My Teacher, Stephen King
(First Published in Parlour Papers, July/Aug 1994)
For an update on meeting him years later at his public talk at the University of Massachusetts in Lowell, go here.
The University of Maine at Orono was a great place to be in the late 70’s. The turbulent activism of the 60’s had quieted down and the campus had yet to experience the horrors of the 80’s Yuppie greed and the 90’s politically correct agendas.
It was announced in my junior year that Stephen King would be returning to his alma mater to teach for a year as a writer-in-residence. He had had a few hits out and was well-known, but had yet to explode into the megastardom of later years.
It was easy to get into his literature course in horror/science fiction, but I needed his permission for the writing seminar. Off I went to his on-campus office to plead my case (and ask him to sign a few books).
Stephen King is not one of those celebrities who are told “I thought you would be taller” when people meet him for the first time. His height and his eyes are what keep him from going unnoticed. He doesn’t need capes, or fangs, or skeletons to illustrate what he does. He just looks at you (or the camera) and focuses those intense, slightly out-of-kilter eyes through thick glasses, and you get a little nervous. When he smiles, you shiver and go check the children to make sure they’re safe. He knows what effect he has and likes to ham it up a little when he’s in the mood. Nervous as I was, he soon put me at my ease and graciously consented to my requests.
The literature course was an excellent study of fiction that shaped the genre, and King provided a well-versed and enthusiastic instructor. As good as the literature course was, however, I was even happier having my writing critiqued by a writer whose work I enjoyed. King told us right from the start that we were going to write a lot, and we churned out an immense amount of work within a fairly brief time. All of this King read and commented on, and returned in short order, while keeping up with his other classes and writing his own works. This should give you some idea of why he has been so astonishingly prolific over the years.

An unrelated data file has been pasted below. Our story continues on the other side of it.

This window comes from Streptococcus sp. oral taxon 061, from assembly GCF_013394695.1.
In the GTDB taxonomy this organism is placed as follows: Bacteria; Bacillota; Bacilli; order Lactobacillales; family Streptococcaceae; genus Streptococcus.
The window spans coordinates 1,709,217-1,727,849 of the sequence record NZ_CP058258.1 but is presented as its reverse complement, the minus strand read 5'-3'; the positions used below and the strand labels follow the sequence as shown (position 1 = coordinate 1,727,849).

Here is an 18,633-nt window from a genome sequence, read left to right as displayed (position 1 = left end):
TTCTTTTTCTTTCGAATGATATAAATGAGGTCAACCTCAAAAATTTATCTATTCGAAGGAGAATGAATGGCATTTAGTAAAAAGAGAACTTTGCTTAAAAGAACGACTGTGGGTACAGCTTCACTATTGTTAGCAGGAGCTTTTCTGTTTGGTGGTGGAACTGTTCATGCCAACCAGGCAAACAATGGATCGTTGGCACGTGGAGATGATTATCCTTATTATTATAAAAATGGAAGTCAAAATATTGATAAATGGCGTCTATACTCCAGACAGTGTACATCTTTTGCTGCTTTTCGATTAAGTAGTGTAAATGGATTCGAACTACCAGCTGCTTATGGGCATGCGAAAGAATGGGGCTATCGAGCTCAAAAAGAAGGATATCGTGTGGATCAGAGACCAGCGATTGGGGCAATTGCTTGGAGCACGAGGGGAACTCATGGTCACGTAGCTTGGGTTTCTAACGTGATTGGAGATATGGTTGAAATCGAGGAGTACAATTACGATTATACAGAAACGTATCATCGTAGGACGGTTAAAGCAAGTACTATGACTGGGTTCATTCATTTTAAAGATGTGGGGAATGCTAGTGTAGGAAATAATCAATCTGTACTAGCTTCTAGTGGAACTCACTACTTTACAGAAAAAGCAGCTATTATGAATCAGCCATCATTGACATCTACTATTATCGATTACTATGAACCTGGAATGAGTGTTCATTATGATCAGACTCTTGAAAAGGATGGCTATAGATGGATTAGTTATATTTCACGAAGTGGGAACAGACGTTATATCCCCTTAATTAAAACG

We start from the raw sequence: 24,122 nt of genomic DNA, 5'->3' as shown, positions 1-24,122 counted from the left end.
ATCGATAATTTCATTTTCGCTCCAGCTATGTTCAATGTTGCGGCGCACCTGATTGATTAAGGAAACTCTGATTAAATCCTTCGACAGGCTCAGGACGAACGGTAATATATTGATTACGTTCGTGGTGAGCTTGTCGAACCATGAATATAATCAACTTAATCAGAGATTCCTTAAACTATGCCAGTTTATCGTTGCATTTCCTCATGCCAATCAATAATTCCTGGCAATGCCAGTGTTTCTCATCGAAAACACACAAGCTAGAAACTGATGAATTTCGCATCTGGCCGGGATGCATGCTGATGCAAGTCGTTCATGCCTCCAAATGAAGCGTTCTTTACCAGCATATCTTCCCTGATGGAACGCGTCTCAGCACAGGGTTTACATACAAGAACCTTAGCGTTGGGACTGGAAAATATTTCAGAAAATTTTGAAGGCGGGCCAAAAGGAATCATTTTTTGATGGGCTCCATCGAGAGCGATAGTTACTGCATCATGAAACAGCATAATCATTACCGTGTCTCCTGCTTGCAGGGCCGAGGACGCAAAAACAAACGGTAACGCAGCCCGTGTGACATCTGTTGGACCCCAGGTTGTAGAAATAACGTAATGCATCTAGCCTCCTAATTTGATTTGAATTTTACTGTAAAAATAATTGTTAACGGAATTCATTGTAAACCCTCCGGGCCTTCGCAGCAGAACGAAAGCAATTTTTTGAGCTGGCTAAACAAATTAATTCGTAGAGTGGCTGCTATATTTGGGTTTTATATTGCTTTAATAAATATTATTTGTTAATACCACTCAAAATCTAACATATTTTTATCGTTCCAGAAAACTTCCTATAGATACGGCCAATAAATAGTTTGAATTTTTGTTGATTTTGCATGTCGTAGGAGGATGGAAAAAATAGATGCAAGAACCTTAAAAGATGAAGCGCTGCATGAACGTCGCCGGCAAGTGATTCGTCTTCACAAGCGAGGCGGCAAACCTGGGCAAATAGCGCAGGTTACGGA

I had never drilled so hard in writing, before or since. To produce enough work, I had to constantly think of new ideas, create new characters, and plot story after story. King was helpful without being condescending or handholding. He is not a subscriber (as are some writers) to the belief that constantly tearing apart someone’s work makes better writers. Rather, he told you in plain language when writing wasn’t working and why it wasn’t working. When you turned out something good, he was delighted and encouraged you to do more of the same. We made plenty of mistakes, but we learned a great deal. Not unsurprisingly, I wrote horror stories almost exclusively.
Why does someone choose to write horror? Because he or she has a way of looking at the world with a fascination for things macabre. A comedian looks at life and draws humor from situations; an artist may constantly seek the relationship of figures and color. The answer to the inane question ‘Where do you get your ideas?” is “All around.” A horror writer looks at a nasty machine in a laundry and imagines what it could do to human flesh. Then the idea comes of how the machine becomes alive, seeking victims to mangle. The frightening part is how easy it is to look at the world this way. Gahan Wilson turned life into funny macabre cartoons. Stephen King puts nightmares into stories.
The popularity of horror today illustrates just how many others share this same way of looking at the world. After scraping out a meager living at teaching and other odd jobs, King finally got a book published, and then another, and so on. He got very lucky and makes a good living writing whatever he wants, but he didn’t get there overnight. He hammered out dozens of stories while polishing his craft and sold them cheaply to whoever would publish them. In those days the usual buyers of horror fiction were “men’s” magazines.
Writing as he does, King makes the task look easy. Sure—just a matter of sitting down at the old Underwood (or computer terminal or Big Chief writing tablet) day after day, week after week, until the months and years roll by, spinning yarns that people want to read. Lots of people can do it, but the successful ones are those who give up that huge part of their lives to pound away at the keyboard. King has said it’s like weightlifting: if you do it properly and long enough, you’ll develop muscles. After say, 10,000 pages or so, you should be able to write something fairly decent. If not, maybe you should give up writing in favor of some other hobby, or something more rewarding.